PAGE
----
JUICE: Doubts about PG&E Promise to Exit Bankruptcy Sans Rate Hike

26 May 2020

Pacific Gas & Electric’s $58 billion borrowing plan to exit bankruptcy is required to be rate neutral. Ratepayers are not supposed to pay an extra dime for the Chapter 11 proceedings under the law creating a $21 billion wildfire fund, AB 1054.

Protecting ratepayers from paying for this second bankruptcy, which roughly doubles PG&E’s debt, will not be easy. It will require the vigilant oversight of the California Public Utilities Commission over the next several years. In particular, the CPUC must protect ratepayers from getting saddled with all or part of the company’s upcoming $7.5 billion 30-year bond, which will be backed by rates. This securitized transaction will replace the short-term debt PG&E is to use to pay out its wildfire claims from 2015-2018.

Rate neutrality under AB 1054 specifically means utility ratepayers must not see rate increases “at any point in time to pay for wildfire liabilities or the fees PG&E has paid to lawyers and financial firms in its bankruptcy case,” said Tom Long, The Utility Reform Network legal director.  

Ratepayers are on the hook elsewhere, however. They are paying for half of PG&E’s contribution to the AB 1054-created $21 billion wildfire liability fund. The utility plans to dip into this money as soon as the reorganization plan gets signed, expected by next month. 

That ratepayer contribution under AB 1054 will show up as monthly charges in PG&E utility bills for another 15 years. The charges, which breaks down to an average $2.50 per month, originally arose from the state’s costs of the 2000-01 state energy crisis. It was supposed to end next year.

In exchange for extending this monthly fee—and giving PG&E the green light to tap into the $21 billion wildfire fund—the company agreed to make its reorganization plan rate neutral. That is, ratepayers are not supposed to pay anything further in bankruptcy charges beyond the extended monthly charge.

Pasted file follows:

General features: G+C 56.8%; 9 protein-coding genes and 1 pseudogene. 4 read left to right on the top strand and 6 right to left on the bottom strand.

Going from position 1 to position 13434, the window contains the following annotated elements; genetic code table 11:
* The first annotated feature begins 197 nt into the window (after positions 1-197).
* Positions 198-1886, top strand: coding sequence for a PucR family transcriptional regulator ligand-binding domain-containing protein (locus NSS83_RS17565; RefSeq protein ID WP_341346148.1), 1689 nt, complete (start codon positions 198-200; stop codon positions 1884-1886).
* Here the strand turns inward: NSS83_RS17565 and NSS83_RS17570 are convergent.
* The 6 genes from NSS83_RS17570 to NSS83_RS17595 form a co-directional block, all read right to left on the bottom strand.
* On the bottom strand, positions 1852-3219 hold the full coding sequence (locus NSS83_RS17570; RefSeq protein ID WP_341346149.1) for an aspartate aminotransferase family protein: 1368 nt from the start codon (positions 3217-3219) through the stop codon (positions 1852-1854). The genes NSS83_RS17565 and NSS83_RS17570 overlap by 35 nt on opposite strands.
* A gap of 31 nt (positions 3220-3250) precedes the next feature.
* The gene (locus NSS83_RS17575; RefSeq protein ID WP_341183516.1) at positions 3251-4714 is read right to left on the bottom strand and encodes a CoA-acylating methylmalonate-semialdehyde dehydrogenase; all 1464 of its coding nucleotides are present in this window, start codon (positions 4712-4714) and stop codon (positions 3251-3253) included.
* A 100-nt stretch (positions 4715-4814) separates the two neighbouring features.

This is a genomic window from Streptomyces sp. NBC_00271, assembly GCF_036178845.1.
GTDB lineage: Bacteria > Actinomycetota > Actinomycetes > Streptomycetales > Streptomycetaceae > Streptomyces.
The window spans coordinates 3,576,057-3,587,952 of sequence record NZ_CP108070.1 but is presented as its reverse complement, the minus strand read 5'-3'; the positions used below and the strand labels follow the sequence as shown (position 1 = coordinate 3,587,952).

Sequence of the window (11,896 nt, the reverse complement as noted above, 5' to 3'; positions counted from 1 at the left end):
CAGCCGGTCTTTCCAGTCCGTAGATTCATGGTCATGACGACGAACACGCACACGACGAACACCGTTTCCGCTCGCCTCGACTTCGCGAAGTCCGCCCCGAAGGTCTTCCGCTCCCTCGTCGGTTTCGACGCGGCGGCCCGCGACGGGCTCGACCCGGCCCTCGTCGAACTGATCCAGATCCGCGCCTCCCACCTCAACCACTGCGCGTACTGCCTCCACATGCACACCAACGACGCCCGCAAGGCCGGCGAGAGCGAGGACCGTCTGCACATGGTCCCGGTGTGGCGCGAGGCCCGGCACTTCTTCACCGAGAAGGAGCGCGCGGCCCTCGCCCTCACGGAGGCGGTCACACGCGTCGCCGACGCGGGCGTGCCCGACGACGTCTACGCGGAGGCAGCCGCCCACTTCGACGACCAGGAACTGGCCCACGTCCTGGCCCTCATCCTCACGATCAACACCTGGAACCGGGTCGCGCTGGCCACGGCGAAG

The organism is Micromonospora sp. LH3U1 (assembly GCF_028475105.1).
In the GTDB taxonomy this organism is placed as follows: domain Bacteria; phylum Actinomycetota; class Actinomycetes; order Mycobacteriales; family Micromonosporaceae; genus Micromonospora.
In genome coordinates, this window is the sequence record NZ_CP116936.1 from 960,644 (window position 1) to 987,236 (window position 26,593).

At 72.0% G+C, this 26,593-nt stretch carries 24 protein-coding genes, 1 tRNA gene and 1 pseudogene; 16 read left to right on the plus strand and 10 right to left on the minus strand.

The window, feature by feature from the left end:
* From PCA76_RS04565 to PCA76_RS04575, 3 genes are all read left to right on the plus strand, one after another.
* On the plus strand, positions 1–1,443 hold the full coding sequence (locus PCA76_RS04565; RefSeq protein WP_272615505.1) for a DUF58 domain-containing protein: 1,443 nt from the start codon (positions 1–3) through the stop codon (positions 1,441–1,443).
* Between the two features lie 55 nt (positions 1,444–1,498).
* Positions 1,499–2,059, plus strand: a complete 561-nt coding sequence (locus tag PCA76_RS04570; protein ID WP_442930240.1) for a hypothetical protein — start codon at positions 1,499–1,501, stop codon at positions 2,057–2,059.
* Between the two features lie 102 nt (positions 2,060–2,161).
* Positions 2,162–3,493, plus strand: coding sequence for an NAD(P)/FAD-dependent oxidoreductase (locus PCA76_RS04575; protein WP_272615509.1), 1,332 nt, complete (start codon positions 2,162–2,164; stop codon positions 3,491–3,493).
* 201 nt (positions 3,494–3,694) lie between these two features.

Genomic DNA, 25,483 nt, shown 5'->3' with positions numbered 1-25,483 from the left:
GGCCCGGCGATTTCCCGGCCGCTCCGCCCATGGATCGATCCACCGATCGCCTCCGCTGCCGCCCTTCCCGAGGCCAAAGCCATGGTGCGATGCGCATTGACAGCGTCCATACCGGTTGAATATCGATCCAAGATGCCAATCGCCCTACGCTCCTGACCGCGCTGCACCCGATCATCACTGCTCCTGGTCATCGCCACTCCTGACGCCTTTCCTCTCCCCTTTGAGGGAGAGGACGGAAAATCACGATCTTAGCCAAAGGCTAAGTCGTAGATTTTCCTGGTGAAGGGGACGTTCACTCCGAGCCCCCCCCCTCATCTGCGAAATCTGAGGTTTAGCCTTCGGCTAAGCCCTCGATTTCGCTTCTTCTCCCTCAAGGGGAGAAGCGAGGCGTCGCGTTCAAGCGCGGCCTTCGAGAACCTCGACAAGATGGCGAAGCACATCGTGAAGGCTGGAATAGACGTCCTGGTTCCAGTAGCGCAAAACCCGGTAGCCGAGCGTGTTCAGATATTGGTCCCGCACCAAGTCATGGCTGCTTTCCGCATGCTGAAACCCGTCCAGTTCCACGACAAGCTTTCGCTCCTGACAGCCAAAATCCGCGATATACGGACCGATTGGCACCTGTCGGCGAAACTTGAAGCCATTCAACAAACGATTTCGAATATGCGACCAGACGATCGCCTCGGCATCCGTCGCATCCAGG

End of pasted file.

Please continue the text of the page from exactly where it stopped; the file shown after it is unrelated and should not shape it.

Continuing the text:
Ratepayers also will be paying billions of dollars for PG&E’s wildfire mitigation plan, estimated at $7.5 billion over the next three years.

One of the thorniest issues in the financing plan is the $7.5 billion securitization, which allows off the balance sheet financing. Off balance sheet financing allows a company to exclude a big liability(s) on its balance sheet, making it look more attractive to investors. This practice was made infamous by Enron.

“Securitization is a financial opiate,” John Geesman, attorney for Alliance for Nuclear Responsibility, warned.

PG&E’s first bankruptcy also resulted in securitized bonds but the upcoming one is far more problematic. The company says it “will not seek to recover in rates any portion of the amount paid” for fire claims and that the bond will be repaid from money saved from refinancing part of the utility’s debt at a lower rate, and from tax benefits. PG&E estimates the former as saving $1.4 billion, a figure which is being challenged. How far it will go in covering the three decades-long $7.5 billion bond is in question.

Also, this securitized bond is with a company saddled with far more debt than previously, and one that could spark more catastrophic wildfires.

If a heavily-leveraged PG&E ends up in bankruptcy court a third time because of more wildfire liability, “ratepayers could be left still paying the debt,” Michael Wara, Director of the Climate and Energy Policy Program at the Stanford Woods Institute for the Environment, said. There are no assurances PG&E would keep its promise to ensure the securitization is rate neutral. That includes because the $21 billion wildfire fund may not be enough to protect the company from the costs of a worst case scenario, he pointed out.

Most of the action on its planned $7.5 billion bond will be at the CPUC’s securitization proceeding. All interested eyes should focus on that hearing to ensure ratepayers are protected over the long term as promised by AB 1054.

Elizabeth McCarthy

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